If you are interested in blogging or want to promote your book, please contact E. B. Davis at writerswhokill@gmail.com.


February Interviews













2/5 Heather Weidner, Glitter, Glam, and Contraband
2/12 Rhys Bowen, Above The Bay of Angels
2/19 Elizabeth Penney, Hems & Homicide
2/26 Annette Dashofy, Under The Radar


Saturday Guest Bloggers:
2/1 Valerie Burns
2/8 Jeannette de Beauvoir
2/15 Kathryn Lane

WWK Bloggers: 2/22 Kait Carson, 1/28 & 1/29 Special Interviews with Agatha Nominees by Paula Gail Benson

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WWK is proud of our four Agatha nominees. Kaye George for Best Short Story--not her first time to be nominated, Connie Berry and Grace Topping for Best First Mystery Novel (wish they weren't having to compete against each other), and Annette Dashofy for Best Contemporary Novel--her fifth nomination!


Congratulations to our writers for the following publications:

Look for Kaye George and Margaret S. Hamilton's short stories in the new Mid-Century Murder by Darkhouse Books. Kaye's story is "Life and Death on the Road" and Margaret's story is titled "4BR/3.5BA Contemporary."


Kaye George's first novel in the Vintage Sweets mystery series, Revenge is Sweet, will be released on March 10th. Look for the interview here on March 11.


Grace Topping's second novel in Laura Bishop staging series, Staging Wars, will be released by Henery Press on April 28th. Look for the interview here on April 29th.


Don't miss Shari Randall's "The Queen of Christmas" available on at Amazon. Shari's holiday story for WWK was too long so she published it for our enjoyment. It's available for 99 cents or on Kindle Unlimited for free!


KM Rockwood's "The Society" and "To Die A Free Man; the Story of Joseph Bowers" are included in the BOULD Awards Anthology, which was released on November 19. KM won second place with a cash prize for "The Society." Congratulations, KM! Kaye George's "Meeting on the Funicular" is also in this anthology, which can be bought for 99 cents on Kindle until November 30.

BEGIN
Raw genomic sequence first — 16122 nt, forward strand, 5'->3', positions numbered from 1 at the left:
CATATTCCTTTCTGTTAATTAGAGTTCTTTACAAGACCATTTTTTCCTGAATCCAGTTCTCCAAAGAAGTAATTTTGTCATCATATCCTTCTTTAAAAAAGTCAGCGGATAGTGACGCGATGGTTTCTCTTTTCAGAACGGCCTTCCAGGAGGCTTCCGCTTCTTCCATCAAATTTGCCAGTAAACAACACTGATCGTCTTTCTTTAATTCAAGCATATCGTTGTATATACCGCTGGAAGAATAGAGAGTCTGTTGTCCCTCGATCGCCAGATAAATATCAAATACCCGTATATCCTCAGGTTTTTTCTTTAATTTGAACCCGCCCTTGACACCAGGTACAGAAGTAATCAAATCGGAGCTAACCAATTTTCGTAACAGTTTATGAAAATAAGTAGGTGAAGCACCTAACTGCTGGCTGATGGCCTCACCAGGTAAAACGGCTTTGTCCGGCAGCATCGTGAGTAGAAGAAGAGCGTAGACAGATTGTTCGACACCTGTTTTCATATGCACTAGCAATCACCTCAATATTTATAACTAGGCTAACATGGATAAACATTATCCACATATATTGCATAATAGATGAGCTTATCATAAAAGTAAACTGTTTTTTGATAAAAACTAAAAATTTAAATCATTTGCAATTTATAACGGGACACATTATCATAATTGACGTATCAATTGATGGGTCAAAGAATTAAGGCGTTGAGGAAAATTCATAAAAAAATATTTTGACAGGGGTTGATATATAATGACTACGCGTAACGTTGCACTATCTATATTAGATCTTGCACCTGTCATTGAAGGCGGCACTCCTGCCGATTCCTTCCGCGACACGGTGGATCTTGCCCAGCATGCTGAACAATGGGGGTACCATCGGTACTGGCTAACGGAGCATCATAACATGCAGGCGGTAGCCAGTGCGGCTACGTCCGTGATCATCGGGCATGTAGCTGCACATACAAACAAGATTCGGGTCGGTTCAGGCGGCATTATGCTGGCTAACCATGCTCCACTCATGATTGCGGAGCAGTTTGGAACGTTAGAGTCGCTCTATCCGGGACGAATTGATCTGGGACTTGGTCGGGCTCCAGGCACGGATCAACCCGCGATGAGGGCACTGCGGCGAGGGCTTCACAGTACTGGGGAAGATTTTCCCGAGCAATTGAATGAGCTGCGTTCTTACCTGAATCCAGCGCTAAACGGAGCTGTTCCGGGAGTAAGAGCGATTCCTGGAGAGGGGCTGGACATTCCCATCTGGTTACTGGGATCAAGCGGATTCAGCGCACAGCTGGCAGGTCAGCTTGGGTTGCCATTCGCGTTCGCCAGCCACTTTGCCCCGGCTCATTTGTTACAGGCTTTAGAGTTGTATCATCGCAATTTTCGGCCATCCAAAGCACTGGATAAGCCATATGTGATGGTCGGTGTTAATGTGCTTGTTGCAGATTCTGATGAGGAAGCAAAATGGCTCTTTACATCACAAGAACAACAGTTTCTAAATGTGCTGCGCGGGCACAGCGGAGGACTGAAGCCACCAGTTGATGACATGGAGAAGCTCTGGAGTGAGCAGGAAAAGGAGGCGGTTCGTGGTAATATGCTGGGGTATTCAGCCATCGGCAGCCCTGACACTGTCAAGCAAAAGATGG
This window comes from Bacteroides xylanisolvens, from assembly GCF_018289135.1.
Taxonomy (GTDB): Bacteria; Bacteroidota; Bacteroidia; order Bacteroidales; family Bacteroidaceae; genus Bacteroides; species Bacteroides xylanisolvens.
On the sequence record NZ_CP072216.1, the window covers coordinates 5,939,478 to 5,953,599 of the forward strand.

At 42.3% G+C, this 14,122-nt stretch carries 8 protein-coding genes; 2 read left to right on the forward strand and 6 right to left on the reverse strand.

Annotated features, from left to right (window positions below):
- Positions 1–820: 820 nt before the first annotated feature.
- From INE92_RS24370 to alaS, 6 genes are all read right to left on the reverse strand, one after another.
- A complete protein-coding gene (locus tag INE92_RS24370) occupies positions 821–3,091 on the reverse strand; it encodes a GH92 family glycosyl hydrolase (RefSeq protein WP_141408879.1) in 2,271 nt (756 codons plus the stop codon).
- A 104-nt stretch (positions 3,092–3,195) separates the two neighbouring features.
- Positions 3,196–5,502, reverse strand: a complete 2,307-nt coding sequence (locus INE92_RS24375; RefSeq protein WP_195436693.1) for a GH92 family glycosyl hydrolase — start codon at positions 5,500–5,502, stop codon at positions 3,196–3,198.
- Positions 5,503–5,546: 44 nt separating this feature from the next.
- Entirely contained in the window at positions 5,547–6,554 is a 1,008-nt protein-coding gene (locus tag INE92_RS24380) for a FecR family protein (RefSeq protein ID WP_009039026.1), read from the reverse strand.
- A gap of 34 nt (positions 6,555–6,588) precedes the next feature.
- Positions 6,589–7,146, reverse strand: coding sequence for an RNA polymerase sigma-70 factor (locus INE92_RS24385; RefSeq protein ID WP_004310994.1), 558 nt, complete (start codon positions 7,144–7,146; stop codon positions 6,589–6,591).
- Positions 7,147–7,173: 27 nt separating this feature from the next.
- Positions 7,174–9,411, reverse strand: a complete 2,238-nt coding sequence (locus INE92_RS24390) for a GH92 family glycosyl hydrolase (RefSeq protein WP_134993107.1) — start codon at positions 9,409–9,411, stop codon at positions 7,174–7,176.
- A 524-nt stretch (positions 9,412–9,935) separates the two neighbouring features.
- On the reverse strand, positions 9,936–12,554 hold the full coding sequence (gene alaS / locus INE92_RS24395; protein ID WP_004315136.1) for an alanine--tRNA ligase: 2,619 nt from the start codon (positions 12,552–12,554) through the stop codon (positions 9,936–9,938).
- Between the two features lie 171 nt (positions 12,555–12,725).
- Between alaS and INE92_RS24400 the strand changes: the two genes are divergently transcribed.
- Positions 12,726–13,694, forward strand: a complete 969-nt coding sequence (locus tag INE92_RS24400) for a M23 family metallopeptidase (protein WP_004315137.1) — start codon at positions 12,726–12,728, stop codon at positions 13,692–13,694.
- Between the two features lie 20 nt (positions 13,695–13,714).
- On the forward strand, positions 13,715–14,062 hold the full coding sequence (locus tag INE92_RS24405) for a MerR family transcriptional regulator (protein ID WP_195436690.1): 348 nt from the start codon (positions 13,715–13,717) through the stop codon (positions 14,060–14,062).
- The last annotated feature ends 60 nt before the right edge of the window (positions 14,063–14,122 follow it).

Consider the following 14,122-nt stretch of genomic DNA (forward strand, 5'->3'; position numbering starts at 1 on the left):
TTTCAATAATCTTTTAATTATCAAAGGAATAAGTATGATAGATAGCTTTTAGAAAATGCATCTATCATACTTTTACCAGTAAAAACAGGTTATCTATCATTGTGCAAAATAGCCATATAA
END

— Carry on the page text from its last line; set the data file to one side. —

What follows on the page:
Paula Gail Benson's story "Wisest, Swiftest, Kindest" appears in Love in the Lowcountry an anthology by the Lowcountry Romance Writers available 11/5 in e-book and print format on Amazon. The anthology includes fourteen stories all based in Charleston, South Carolina.


Kaye George's "Grist for the Mill" was published in A Murder of Crows anthology, edited by Sandra Murphy on October 9th.



Shari Randall will be writing again for St. Martin's, perhaps under a pseudonym. We look forward to reading Shari's Ice Cream Shop Mystery series debuting next year. Congratulations, Shari!

Susan Van Kirk's A Death At Tippett Pond was released on June 15th. Read E. B. Davis's interview with Susan.

Warren Bull's Abraham Lincoln: Seldom Told Stories was released. It is available at: GoRead: https://www.goread.com/book/abraham-lincoln-seldom-told-stories or at Amazon: https://tinyurl.com/ydaklx8p

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Thursday, May 19, 2011

Inspiration

I imagine best-selling authors want to continue because they’ve been rewarded for their efforts. Possibly they’ll fall below their previous achievement but I picture these authors striving to go beyond what they have already accomplished in terms of writing. I also imagine earning enough royalties to pay the utilities and the rent might be another inducement.